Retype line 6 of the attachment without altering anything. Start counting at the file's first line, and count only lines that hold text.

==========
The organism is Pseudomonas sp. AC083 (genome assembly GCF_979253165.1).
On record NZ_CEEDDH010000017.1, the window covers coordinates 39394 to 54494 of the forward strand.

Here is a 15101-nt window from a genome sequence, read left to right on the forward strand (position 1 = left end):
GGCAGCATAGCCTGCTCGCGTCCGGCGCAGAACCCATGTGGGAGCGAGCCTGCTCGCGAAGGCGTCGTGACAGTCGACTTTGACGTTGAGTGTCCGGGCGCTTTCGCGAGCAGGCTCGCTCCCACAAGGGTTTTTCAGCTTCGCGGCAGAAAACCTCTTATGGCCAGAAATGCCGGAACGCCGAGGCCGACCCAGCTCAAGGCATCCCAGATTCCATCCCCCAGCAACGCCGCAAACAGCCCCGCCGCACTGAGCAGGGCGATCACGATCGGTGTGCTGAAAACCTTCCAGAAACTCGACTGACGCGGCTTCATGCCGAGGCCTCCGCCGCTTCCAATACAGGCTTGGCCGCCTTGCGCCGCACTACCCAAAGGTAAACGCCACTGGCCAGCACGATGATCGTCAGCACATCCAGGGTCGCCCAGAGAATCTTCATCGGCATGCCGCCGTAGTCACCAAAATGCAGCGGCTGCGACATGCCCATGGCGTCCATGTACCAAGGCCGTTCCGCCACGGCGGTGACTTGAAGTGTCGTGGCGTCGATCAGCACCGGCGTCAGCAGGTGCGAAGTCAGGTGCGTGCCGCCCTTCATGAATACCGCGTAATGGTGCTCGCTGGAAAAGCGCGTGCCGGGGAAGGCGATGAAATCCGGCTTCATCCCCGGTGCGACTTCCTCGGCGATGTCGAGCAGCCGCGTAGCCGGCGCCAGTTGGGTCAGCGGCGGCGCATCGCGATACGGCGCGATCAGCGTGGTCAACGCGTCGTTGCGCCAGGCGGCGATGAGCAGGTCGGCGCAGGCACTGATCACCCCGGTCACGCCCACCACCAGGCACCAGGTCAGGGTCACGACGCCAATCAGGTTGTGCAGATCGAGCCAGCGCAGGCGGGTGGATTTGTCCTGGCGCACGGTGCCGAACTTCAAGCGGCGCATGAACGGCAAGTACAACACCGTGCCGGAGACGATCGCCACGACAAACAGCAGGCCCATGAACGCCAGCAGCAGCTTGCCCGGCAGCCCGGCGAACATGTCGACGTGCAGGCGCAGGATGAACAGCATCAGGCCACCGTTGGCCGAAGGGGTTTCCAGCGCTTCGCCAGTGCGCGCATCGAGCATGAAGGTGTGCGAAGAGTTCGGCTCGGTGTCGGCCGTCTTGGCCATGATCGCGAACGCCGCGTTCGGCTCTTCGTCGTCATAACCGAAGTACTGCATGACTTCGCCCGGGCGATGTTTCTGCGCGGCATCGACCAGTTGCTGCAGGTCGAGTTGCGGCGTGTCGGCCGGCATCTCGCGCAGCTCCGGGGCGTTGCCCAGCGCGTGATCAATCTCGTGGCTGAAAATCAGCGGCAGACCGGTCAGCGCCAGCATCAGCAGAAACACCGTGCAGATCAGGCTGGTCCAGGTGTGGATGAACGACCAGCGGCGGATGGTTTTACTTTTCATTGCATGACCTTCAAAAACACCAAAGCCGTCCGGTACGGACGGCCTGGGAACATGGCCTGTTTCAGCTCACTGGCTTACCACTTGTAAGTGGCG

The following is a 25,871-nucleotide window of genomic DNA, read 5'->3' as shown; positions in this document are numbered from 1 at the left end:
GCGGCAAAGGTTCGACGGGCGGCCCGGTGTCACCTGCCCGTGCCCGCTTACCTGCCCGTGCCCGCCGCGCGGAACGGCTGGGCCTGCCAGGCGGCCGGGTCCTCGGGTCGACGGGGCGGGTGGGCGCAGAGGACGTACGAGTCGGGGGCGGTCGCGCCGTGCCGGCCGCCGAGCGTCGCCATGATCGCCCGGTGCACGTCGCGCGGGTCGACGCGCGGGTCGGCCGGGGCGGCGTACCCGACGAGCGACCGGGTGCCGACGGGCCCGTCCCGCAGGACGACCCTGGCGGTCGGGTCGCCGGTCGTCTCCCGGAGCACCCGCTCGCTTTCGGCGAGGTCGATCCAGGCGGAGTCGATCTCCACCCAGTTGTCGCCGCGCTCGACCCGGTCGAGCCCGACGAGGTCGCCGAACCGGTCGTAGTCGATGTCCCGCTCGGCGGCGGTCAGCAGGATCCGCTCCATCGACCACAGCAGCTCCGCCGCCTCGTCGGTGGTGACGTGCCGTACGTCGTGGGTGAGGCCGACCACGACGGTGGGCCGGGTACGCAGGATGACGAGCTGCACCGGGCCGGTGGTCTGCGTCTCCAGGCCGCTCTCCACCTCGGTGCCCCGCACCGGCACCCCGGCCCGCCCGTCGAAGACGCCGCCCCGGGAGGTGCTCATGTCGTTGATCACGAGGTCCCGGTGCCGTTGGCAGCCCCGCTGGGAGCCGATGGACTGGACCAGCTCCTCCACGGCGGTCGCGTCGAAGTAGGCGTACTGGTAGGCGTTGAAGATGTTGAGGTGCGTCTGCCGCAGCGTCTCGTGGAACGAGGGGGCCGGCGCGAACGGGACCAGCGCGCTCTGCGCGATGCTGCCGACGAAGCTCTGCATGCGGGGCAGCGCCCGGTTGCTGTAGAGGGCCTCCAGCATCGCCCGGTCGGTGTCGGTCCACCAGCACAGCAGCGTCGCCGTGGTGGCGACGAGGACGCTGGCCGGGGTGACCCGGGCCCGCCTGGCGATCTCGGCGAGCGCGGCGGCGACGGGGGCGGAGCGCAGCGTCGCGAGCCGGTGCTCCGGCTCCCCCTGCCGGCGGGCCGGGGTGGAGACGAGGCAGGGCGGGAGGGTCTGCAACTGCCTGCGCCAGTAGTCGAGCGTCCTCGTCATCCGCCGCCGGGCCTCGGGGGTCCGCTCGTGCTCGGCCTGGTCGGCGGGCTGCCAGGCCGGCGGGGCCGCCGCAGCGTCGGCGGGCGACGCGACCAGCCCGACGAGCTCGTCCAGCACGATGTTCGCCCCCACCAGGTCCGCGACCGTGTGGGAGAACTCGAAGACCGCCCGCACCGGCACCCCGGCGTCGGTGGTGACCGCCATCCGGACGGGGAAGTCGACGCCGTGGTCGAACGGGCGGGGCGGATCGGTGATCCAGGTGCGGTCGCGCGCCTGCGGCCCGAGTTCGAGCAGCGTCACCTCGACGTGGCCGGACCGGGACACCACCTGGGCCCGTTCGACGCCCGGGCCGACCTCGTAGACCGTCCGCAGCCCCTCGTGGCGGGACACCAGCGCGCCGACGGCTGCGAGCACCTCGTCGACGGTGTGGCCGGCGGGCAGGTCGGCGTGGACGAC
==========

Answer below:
GCGGCAAAGGTTCGACGGGCGGCCCGGTGTCACCTGCCCGTGCCCGCTTACCTGCCCGTGCCCGCCGCGCGGAACGGCTGGGCCTGCCAGGCGGCCGGGTCCTCGGGTCGACGGGGCGGGTGGGCGCAGAGGACGTACGAGTCGGGGGCGGTCGCGCCGTGCCGGCCGCCGAGCGTCGCCATGATCGCCCGGTGCACGTCGCGCGGGTCGACGCGCGGGTCGGCCGGGGCGGCGTACCCGACGAGCGACCGGGTGCCGACGGGCCCGTCCCGCAGGACGACCCTGGCGGTCGGGTCGCCGGTCGTCTCCCGGAGCACCCGCTCGCTTTCGGCGAGGTCGATCCAGGCGGAGTCGATCTCCACCCAGTTGTCGCCGCGCTCGACCCGGTCGAGCCCGACGAGGTCGCCGAACCGGTCGTAGTCGATGTCCCGCTCGGCGGCGGTCAGCAGGATCCGCTCCATCGACCACAGCAGCTCCGCCGCCTCGTCGGTGGTGACGTGCCGTACGTCGTGGGTGAGGCCGACCACGACGGTGGGCCGGGTACGCAGGATGACGAGCTGCACCGGGCCGGTGGTCTGCGTCTCCAGGCCGCTCTCCACCTCGGTGCCCCGCACCGGCACCCCGGCCCGCCCGTCGAAGACGCCGCCCCGGGAGGTGCTCATGTCGTTGATCACGAGGTCCCGGTGCCGTTGGCAGCCCCGCTGGGAGCCGATGGACTGGACCAGCTCCTCCACGGCGGTCGCGTCGAAGTAGGCGTACTGGTAGGCGTTGAAGATGTTGAGGTGCGTCTGCCGCAGCGTCTCGTGGAACGAGGGGGCCGGCGCGAACGGGACCAGCGCGCTCTGCGCGATGCTGCCGACGAAGCTCTGCATGCGGGGCAGCGCCCGGTTGCTGTAGAGGGCCTCCAGCATCGCCCGGTCGGTGTCGGTCCACCAGCACAGCAGCGTCGCCGTGGTGGCGACGAGGACGCTGGCCGGGGTGACCCGGGCCCGCCTGGCGATCTCGGCGAGCGCGGCGGCGACGGGGGCGGAGCGCAGCGTCGCGAGCCGGTGCTCCGGCTCCCCCTGCCGGCGGGCCGGGGTGGAGACGAGGCAGGGCGGGAGGGTCTGCAACTGCCTGCGCCAGTAGTCGAGCGTCCTCGTCATCCGCCGCCGGGCCTCGGGGGTCCGCTCGTGCTCGGCCTGGTCGGCGGGCTGCCAGGCCGGCGGGGCCGCCGCAGCGTCGGCGGGCGACGCGACCAGCCCGACGAGCTCGTCCAGCACGATGTTCGCCCCCACCAGGTCCGCGACCGTGTGGGAGAACTCGAAGACCGCCCGCACCGGCACCCCGGCGTCGGTGGTGACCGCCATCCGGACGGGGAAGTCGACGCCGTGGTCGAACGGGCGGGGCGGATCGGTGATCCAGGTGCGGTCGCGCGCCTGCGGCCCGAGTTCGAGCAGCGTCACCTCGACGTGGCCGGACCGGGACACCACCTGGGCCCGTTCGACGCCCGGGCCGACCTCGTAGACCGTCCGCAGCCCCTCGTGGCGGGACACCAGCGCGCCGACGGCTGCGAGCACCTCGTCGACGGTGTGGCCGGCGGGCAGGTCGGCGTGGACGAC